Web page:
Rabu, 17 November 2010

Threat to Future of Internet Network

Lenore Taylor - KEY independents are considering backing Coalition moves for tougher scrutiny of the government's controversial $43 billion national broadband network after the OECD criticised the concept of a publicly owned monopoly on wholesale internet services.

The opposition spokesman on broadband, Malcolm Turnbull, has proposed amendments that would knock out the government's plan to exempt the crucial deal between NBN and Telstra from the normal safeguards of competition law.

Mr Turnbull says the deal, setting up NBN as a monopoly wholesale provider and ruling out competition from existing copper and cable networks, will push up household internet prices.

The independent senator Nick Xenophon said he agreed there was a need for ''safeguards to make sure that consumers don't pay higher prices and retailers aren't dealt with unfairly because we are bypassing normal competition principles''.

''I am very wary of constraining competition and scrutiny by cutting the Australian Competition and Consumer Commission out of the process,'' he said.

The Broadband Minister, Stephen Conroy, has dismissed the criticism from the Coalition and the Organisation for Economic Co-operation and Development, saying a yet-to-be released business case for the plan ''confirms that the NBN project is financially viable and will deliver cheap and affordable broadband''.
The legislation enforcing the deal between Telstra and the government-owned NBN was debated in the House of Representatives last night and will be voted on today.

Senator Xenophon said he was searching for a way to increase scrutiny without delaying the roll-out, particularly in regional areas.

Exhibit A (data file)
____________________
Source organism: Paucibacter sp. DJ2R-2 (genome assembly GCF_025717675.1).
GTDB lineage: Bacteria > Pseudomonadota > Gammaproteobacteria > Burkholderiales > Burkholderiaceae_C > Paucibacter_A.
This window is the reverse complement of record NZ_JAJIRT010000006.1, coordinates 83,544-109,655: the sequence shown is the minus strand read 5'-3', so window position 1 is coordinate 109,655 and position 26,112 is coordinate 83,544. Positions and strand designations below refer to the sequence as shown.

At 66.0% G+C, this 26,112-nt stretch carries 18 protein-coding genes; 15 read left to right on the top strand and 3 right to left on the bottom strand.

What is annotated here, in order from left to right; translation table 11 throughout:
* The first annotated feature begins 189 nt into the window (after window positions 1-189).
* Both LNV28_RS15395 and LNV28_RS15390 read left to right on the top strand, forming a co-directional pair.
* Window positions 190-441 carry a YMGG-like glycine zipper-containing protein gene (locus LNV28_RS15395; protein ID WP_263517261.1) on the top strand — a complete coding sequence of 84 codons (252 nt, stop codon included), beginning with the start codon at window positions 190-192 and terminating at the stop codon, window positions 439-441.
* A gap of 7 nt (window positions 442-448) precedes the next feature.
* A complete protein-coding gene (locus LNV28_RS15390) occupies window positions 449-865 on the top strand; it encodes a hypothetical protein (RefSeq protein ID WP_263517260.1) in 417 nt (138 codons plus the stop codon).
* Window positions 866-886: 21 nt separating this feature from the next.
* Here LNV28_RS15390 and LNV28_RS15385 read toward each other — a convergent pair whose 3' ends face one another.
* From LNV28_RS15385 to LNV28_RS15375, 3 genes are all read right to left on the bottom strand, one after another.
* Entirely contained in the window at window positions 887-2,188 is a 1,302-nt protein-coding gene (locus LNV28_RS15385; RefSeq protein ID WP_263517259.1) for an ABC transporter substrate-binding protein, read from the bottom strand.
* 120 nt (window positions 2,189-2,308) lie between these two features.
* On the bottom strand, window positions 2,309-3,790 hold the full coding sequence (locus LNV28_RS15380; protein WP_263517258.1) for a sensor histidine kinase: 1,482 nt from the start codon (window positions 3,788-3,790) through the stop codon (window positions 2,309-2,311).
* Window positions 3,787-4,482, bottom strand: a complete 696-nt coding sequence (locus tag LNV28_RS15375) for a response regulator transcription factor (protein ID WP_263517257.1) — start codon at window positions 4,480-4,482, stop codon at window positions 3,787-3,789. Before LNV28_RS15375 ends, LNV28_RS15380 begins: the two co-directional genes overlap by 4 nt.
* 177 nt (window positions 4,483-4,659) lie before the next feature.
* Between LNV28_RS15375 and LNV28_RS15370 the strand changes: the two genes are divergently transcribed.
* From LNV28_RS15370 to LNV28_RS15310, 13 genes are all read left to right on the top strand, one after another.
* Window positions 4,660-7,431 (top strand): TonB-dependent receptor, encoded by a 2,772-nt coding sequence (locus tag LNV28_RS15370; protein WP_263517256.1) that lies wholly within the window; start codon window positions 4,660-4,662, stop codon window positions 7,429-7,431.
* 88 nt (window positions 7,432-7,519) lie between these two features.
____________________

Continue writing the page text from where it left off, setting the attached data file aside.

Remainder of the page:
The government has argued that sidelining the ACCC is crucial to prevent delays caused by legal appeals and to allow Telstra shareholders to vote on the agreement. ''If we want the Telstra shareholders to be able to vote with certainty we don't need two or three years of appeals after the fact,'' Senator Conroy said.

Telstra has warned that without the competition law exemption the entire deal would collapse. The fierce debate over the broadband policy came as the Prime Minister, Julia Gillard, used the start of the last parliamentary sittings for the year to fight Coalition claims that her government had ''lost its way'' and could not get anything done.

She accused the Opposition Leader, Tony Abbott, of showing ''all of the political maturity of a two-year-old'' and of relying on ''three-word slogans'' instead of policy analysis.

Mr Turnbull has introduced a private member's bill to refer the NBN deal to the Productivity Commission for analysis.

Yesterday a group of smaller communications providers wrote an open letter to all the independents urging them to support the referral to the commission. The Alliance for Affordable Broadband said the study would ''not delay any of the benefits of the NBN but it will guarantee the right decision is made and those benefits are actually achieved at the right cost''.

The government has rejected the idea of another inquiry but Senator Xenophon said he would urge his ''lower house independent colleagues to support it also, if we can make sure it does not delay the NBN roll-out''.

The Family First senator Steve Fielding said he was talking to the opposition about the amendments. The Greens senator Scott Ludlam said he was alarmed Mr Turnbull's amendments had been produced at the 11th hour and for that reason the lower house Green Adam Bandt had opposed them. But the Greens would ''consider them on their merit'' in the Senate.

The OECD said the NBN could quickly improve internet services but the proposed structure could hamper the development of ''as yet unknown superior technological developments''.

Sumber : sydney morning herald

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